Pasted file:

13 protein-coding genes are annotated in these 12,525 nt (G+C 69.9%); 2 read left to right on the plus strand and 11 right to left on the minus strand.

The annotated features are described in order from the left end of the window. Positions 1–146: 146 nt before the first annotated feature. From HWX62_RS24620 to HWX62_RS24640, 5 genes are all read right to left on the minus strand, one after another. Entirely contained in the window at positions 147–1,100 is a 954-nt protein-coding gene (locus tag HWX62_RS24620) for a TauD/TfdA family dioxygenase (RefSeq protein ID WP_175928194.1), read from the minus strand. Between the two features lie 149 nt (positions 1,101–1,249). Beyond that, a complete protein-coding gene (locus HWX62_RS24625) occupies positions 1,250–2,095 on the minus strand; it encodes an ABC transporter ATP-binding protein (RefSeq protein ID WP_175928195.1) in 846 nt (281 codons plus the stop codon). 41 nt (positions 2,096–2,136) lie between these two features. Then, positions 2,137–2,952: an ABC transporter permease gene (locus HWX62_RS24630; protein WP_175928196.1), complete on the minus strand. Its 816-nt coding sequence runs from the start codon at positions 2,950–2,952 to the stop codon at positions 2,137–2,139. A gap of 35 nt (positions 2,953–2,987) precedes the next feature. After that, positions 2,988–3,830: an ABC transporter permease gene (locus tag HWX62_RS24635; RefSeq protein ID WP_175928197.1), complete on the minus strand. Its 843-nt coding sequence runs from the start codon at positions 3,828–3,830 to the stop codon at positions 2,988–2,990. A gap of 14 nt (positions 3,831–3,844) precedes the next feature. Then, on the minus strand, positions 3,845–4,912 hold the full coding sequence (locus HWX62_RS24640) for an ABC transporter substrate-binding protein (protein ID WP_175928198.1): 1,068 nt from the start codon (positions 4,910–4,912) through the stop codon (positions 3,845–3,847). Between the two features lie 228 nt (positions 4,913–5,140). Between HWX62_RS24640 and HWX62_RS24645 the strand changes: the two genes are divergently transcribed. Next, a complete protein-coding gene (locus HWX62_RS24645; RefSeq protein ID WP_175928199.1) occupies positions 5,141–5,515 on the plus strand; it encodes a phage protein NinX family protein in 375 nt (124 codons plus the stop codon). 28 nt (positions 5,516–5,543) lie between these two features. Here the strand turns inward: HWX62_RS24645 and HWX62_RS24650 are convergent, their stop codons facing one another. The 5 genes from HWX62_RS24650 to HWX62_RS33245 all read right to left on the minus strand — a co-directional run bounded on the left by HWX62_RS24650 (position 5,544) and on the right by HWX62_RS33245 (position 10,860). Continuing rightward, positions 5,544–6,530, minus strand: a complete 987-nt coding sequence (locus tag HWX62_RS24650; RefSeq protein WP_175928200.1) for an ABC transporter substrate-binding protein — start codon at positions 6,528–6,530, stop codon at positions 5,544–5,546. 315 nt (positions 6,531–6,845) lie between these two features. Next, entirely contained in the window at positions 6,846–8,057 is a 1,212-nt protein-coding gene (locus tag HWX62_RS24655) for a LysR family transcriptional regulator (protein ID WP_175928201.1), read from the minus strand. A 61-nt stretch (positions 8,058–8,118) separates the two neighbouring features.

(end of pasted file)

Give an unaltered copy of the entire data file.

13 protein-coding genes are annotated in these 12,525 nt (G+C 69.9%); 2 read left to right on the plus strand and 11 right to left on the minus strand.

The annotated features are described in order from the left end of the window. Positions 1–146: 146 nt before the first annotated feature. From HWX62_RS24620 to HWX62_RS24640, 5 genes are all read right to left on the minus strand, one after another. Entirely contained in the window at positions 147–1,100 is a 954-nt protein-coding gene (locus tag HWX62_RS24620) for a TauD/TfdA family dioxygenase (RefSeq protein ID WP_175928194.1), read from the minus strand. Between the two features lie 149 nt (positions 1,101–1,249). Beyond that, a complete protein-coding gene (locus HWX62_RS24625) occupies positions 1,250–2,095 on the minus strand; it encodes an ABC transporter ATP-binding protein (RefSeq protein ID WP_175928195.1) in 846 nt (281 codons plus the stop codon). 41 nt (positions 2,096–2,136) lie between these two features. Then, positions 2,137–2,952: an ABC transporter permease gene (locus HWX62_RS24630; protein WP_175928196.1), complete on the minus strand. Its 816-nt coding sequence runs from the start codon at positions 2,950–2,952 to the stop codon at positions 2,137–2,139. A gap of 35 nt (positions 2,953–2,987) precedes the next feature. After that, positions 2,988–3,830: an ABC transporter permease gene (locus tag HWX62_RS24635; RefSeq protein ID WP_175928197.1), complete on the minus strand. Its 843-nt coding sequence runs from the start codon at positions 3,828–3,830 to the stop codon at positions 2,988–2,990. A gap of 14 nt (positions 3,831–3,844) precedes the next feature. Then, on the minus strand, positions 3,845–4,912 hold the full coding sequence (locus HWX62_RS24640) for an ABC transporter substrate-binding protein (protein ID WP_175928198.1): 1,068 nt from the start codon (positions 4,910–4,912) through the stop codon (positions 3,845–3,847). Between the two features lie 228 nt (positions 4,913–5,140). Between HWX62_RS24640 and HWX62_RS24645 the strand changes: the two genes are divergently transcribed. Next, a complete protein-coding gene (locus HWX62_RS24645; RefSeq protein ID WP_175928199.1) occupies positions 5,141–5,515 on the plus strand; it encodes a phage protein NinX family protein in 375 nt (124 codons plus the stop codon). 28 nt (positions 5,516–5,543) lie between these two features. Here the strand turns inward: HWX62_RS24645 and HWX62_RS24650 are convergent, their stop codons facing one another. The 5 genes from HWX62_RS24650 to HWX62_RS33245 all read right to left on the minus strand — a co-directional run bounded on the left by HWX62_RS24650 (position 5,544) and on the right by HWX62_RS33245 (position 10,860). Continuing rightward, positions 5,544–6,530, minus strand: a complete 987-nt coding sequence (locus tag HWX62_RS24650; RefSeq protein WP_175928200.1) for an ABC transporter substrate-binding protein — start codon at positions 6,528–6,530, stop codon at positions 5,544–5,546. 315 nt (positions 6,531–6,845) lie between these two features. Next, entirely contained in the window at positions 6,846–8,057 is a 1,212-nt protein-coding gene (locus tag HWX62_RS24655) for a LysR family transcriptional regulator (protein ID WP_175928201.1), read from the minus strand. A 61-nt stretch (positions 8,058–8,118) separates the two neighbouring features.